Thursday, April 15, 2010

Expedition to find Gas Hydrates as a fuel source

Gas hydrates have scientists excited. They are naturally occurring fuel sources found at the bottom of the sea.  It is thought to exist in great abundance in nature and has the potential to be a significant new energy source to meet future energy needs. However, prior to this report made public by DOE, there was little documentation that gas hydrate occurred in resource-quality accumulations in U.S. waters. This could be a game changer. 
The worldwide amounts of carbon bound ingas hydrates is conservatively estimated to total twice the amount of carbon to be found in all known fossil fuels on Earth. Extraction of methane from hydrates could provide an enormous energy and petroleum feedstock resource. Future production volumes are speculative because methane production from hydrate has not been documented beyond small-scale field experiments.
One fact scientists will have to deal with before they get too excited  is that Methane, a "greenhouse" gas, is 10 times more effective than carbon dioxide in causing climate warming.
The Gulf of Mexico gas hydrates Joint Industry Project (“The JIP”), is a cooperative research program between the U.S. Department of Energy and an international industrial consortium under the leadership of Chevron.
Development of alternative sources of natural gas, such as methane hydrate, can help to guard against potential supply interruptions or shortages and improve energy security.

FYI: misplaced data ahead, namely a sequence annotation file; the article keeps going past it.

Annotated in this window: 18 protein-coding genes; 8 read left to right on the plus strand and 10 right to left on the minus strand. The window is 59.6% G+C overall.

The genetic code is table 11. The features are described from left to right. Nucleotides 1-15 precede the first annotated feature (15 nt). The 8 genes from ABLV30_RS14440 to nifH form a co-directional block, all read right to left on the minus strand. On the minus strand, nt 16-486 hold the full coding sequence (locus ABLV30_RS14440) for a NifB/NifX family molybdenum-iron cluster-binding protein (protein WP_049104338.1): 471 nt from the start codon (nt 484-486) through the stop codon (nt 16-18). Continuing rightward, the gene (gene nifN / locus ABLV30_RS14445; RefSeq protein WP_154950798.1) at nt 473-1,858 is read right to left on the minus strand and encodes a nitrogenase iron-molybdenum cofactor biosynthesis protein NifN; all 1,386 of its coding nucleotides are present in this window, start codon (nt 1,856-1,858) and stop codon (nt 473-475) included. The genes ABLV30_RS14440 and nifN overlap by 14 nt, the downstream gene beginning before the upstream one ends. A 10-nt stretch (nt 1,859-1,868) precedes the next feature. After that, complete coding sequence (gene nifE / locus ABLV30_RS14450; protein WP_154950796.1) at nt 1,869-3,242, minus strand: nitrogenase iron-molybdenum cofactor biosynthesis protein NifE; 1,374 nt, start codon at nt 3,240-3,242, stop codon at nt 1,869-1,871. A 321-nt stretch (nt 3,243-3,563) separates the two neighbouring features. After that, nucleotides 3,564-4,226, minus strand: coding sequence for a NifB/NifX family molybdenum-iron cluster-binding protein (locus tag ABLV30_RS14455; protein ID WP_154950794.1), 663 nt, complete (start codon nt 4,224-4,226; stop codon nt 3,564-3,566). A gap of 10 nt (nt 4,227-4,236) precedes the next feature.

The U.S. R&D program is focused on the two major technical constraints to production: 1) the need to detect and quantify methane hydrate deposits prior to drilling, and 2) the demonstration of methane production from hydrate at commercial volumes. Recent and planned research and field trials should answer these two issues.

In recent field tests, researchers have demonstrated the capability to predict the location and concentration of methane hydrate deposits using reprocessed conventional 3-D seismic data, and new techniques, including multi-component seismic, are being tested. Modeling of small-volume production tests in the U.S. and Canadian Arctic suggest that commercial production is possible using depressurization and thermal stimulation from conventional wellbores.


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